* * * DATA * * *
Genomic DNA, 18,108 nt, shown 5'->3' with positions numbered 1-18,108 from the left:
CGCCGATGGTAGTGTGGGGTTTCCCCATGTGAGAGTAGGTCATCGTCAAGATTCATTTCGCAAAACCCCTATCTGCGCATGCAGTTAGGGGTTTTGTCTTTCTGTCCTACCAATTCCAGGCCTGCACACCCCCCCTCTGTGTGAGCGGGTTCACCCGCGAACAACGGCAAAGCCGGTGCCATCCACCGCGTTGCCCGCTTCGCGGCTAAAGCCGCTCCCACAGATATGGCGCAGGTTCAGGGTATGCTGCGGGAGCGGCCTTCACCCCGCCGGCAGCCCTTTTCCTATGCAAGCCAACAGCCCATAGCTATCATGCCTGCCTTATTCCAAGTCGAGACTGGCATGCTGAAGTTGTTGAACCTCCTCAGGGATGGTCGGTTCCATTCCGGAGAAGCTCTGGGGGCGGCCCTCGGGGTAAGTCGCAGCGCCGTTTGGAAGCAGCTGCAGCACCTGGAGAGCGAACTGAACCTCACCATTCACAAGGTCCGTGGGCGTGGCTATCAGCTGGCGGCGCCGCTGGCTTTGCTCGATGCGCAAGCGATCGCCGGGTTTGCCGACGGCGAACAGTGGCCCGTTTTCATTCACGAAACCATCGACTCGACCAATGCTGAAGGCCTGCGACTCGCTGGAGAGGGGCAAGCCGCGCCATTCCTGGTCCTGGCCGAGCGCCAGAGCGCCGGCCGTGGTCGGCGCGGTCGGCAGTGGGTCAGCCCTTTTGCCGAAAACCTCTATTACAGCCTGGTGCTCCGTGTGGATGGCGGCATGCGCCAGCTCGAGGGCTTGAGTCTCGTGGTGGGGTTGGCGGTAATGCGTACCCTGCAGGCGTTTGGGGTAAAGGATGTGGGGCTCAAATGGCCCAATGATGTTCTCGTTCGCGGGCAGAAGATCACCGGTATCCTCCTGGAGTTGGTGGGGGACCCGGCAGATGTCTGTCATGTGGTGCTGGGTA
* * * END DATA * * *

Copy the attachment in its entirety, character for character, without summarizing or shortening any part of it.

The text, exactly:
Genomic DNA, 18,108 nt, shown 5'->3' with positions numbered 1-18,108 from the left:
CGCCGATGGTAGTGTGGGGTTTCCCCATGTGAGAGTAGGTCATCGTCAAGATTCATTTCGCAAAACCCCTATCTGCGCATGCAGTTAGGGGTTTTGTCTTTCTGTCCTACCAATTCCAGGCCTGCACACCCCCCCTCTGTGTGAGCGGGTTCACCCGCGAACAACGGCAAAGCCGGTGCCATCCACCGCGTTGCCCGCTTCGCGGCTAAAGCCGCTCCCACAGATATGGCGCAGGTTCAGGGTATGCTGCGGGAGCGGCCTTCACCCCGCCGGCAGCCCTTTTCCTATGCAAGCCAACAGCCCATAGCTATCATGCCTGCCTTATTCCAAGTCGAGACTGGCATGCTGAAGTTGTTGAACCTCCTCAGGGATGGTCGGTTCCATTCCGGAGAAGCTCTGGGGGCGGCCCTCGGGGTAAGTCGCAGCGCCGTTTGGAAGCAGCTGCAGCACCTGGAGAGCGAACTGAACCTCACCATTCACAAGGTCCGTGGGCGTGGCTATCAGCTGGCGGCGCCGCTGGCTTTGCTCGATGCGCAAGCGATCGCCGGGTTTGCCGACGGCGAACAGTGGCCCGTTTTCATTCACGAAACCATCGACTCGACCAATGCTGAAGGCCTGCGACTCGCTGGAGAGGGGCAAGCCGCGCCATTCCTGGTCCTGGCCGAGCGCCAGAGCGCCGGCCGTGGTCGGCGCGGTCGGCAGTGGGTCAGCCCTTTTGCCGAAAACCTCTATTACAGCCTGGTGCTCCGTGTGGATGGCGGCATGCGCCAGCTCGAGGGCTTGAGTCTCGTGGTGGGGTTGGCGGTAATGCGTACCCTGCAGGCGTTTGGGGTAAAGGATGTGGGGCTCAAATGGCCCAATGATGTTCTCGTTCGCGGGCAGAAGATCACCGGTATCCTCCTGGAGTTGGTGGGGGACCCGGCAGATGTCTGTCATGTGGTGCTGGGTA